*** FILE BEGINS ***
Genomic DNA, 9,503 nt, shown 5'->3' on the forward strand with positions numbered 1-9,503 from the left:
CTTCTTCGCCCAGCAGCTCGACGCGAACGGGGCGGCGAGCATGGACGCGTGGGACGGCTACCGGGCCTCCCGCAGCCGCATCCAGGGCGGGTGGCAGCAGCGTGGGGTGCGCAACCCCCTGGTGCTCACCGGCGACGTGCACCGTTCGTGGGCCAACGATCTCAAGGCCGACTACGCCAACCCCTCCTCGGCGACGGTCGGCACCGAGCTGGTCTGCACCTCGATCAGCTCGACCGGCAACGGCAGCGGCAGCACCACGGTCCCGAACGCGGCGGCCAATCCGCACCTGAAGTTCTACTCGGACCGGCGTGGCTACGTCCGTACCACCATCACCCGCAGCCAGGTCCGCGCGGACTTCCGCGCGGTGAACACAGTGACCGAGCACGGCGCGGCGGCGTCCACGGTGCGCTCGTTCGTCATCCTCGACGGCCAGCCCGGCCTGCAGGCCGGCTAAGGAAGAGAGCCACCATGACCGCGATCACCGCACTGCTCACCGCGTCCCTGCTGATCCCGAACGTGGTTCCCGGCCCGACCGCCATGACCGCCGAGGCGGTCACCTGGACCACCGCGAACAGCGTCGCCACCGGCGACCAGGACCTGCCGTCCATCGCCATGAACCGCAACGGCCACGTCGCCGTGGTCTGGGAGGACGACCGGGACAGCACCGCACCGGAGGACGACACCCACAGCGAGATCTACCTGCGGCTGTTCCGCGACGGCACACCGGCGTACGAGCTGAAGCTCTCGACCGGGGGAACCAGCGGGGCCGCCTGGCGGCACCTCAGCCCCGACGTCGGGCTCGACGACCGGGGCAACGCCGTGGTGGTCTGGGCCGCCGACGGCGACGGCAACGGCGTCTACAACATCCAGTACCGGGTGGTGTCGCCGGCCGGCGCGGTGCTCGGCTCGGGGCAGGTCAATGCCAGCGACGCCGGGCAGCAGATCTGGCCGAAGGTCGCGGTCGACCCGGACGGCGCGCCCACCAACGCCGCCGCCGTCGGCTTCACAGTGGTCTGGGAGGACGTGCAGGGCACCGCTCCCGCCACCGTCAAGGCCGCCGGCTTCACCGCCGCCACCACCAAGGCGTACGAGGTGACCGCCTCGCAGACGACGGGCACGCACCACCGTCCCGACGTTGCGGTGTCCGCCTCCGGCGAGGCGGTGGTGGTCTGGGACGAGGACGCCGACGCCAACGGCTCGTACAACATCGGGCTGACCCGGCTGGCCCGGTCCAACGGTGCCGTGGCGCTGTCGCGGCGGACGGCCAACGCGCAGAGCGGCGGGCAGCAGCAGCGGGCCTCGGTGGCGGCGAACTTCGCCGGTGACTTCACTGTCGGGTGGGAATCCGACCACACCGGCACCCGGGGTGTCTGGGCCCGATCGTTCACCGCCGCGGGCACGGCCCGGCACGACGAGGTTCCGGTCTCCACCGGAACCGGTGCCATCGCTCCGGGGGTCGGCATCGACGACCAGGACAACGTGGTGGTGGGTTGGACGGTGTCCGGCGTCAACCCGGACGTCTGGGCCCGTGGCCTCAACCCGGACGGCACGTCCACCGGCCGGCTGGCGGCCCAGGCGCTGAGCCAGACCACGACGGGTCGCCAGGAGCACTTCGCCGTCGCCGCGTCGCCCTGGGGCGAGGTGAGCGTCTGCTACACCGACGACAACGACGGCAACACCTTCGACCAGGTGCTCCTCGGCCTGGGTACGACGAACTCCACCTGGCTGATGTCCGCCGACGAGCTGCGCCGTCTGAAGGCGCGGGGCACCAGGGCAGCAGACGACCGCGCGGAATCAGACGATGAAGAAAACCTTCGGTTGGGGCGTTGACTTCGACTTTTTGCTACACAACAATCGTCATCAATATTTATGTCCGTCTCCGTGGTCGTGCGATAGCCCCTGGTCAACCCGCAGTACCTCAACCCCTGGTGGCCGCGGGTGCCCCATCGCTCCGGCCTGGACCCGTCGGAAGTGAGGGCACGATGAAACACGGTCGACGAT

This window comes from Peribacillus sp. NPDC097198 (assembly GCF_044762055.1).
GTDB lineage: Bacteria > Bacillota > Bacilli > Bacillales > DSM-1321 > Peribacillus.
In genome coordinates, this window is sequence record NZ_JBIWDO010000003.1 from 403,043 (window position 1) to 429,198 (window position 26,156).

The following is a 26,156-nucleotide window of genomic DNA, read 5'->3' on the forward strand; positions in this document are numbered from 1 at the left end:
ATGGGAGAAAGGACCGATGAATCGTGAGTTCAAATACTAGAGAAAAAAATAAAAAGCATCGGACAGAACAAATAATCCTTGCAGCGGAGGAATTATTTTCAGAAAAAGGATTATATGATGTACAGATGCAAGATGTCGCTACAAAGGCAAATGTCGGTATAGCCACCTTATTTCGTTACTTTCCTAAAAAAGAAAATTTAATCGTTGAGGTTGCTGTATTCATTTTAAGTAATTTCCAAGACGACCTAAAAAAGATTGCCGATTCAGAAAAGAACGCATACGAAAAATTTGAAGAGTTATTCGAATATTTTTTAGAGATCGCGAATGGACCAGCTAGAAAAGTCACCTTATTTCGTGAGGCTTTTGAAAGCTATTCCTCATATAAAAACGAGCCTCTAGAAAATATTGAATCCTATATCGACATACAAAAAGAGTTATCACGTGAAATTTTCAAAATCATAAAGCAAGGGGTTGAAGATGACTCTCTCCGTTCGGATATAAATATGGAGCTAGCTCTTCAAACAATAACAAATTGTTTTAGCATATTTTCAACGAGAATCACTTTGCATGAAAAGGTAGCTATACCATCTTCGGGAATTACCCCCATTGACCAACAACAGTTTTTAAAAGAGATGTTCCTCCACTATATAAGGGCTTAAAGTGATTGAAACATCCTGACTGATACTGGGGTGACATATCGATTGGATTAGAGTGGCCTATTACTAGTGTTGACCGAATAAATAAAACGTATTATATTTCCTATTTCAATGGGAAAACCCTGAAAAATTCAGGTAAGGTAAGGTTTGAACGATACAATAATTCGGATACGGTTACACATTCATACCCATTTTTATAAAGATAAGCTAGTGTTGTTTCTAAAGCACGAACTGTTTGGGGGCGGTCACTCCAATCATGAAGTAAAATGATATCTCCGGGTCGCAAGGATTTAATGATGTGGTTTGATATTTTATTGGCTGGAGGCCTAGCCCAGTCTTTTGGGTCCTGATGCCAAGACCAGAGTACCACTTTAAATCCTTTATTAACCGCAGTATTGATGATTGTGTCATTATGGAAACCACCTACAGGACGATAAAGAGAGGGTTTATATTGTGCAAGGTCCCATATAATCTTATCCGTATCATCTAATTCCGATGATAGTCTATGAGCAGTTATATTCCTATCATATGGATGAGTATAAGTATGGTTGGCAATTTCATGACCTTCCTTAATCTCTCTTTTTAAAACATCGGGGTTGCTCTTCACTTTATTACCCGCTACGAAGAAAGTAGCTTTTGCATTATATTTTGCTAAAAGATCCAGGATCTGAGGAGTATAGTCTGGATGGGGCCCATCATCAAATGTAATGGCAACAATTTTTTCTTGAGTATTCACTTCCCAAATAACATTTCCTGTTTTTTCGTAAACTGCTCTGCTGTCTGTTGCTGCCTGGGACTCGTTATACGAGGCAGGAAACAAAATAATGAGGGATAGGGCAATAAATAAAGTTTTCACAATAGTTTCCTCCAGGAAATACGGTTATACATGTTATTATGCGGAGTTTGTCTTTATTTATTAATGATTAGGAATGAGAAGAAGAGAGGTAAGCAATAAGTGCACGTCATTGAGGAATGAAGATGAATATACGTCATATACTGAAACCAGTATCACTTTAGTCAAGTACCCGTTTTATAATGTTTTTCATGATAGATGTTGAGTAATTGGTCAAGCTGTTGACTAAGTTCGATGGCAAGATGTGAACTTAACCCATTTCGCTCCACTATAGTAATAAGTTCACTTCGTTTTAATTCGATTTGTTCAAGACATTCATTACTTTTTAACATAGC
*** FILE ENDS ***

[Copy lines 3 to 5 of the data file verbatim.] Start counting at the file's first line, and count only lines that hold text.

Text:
This window comes from Peribacillus sp. NPDC097198 (assembly GCF_044762055.1).
GTDB lineage: Bacteria > Bacillota > Bacilli > Bacillales > DSM-1321 > Peribacillus.
In genome coordinates, this window is sequence record NZ_JBIWDO010000003.1 from 403,043 (window position 1) to 429,198 (window position 26,156).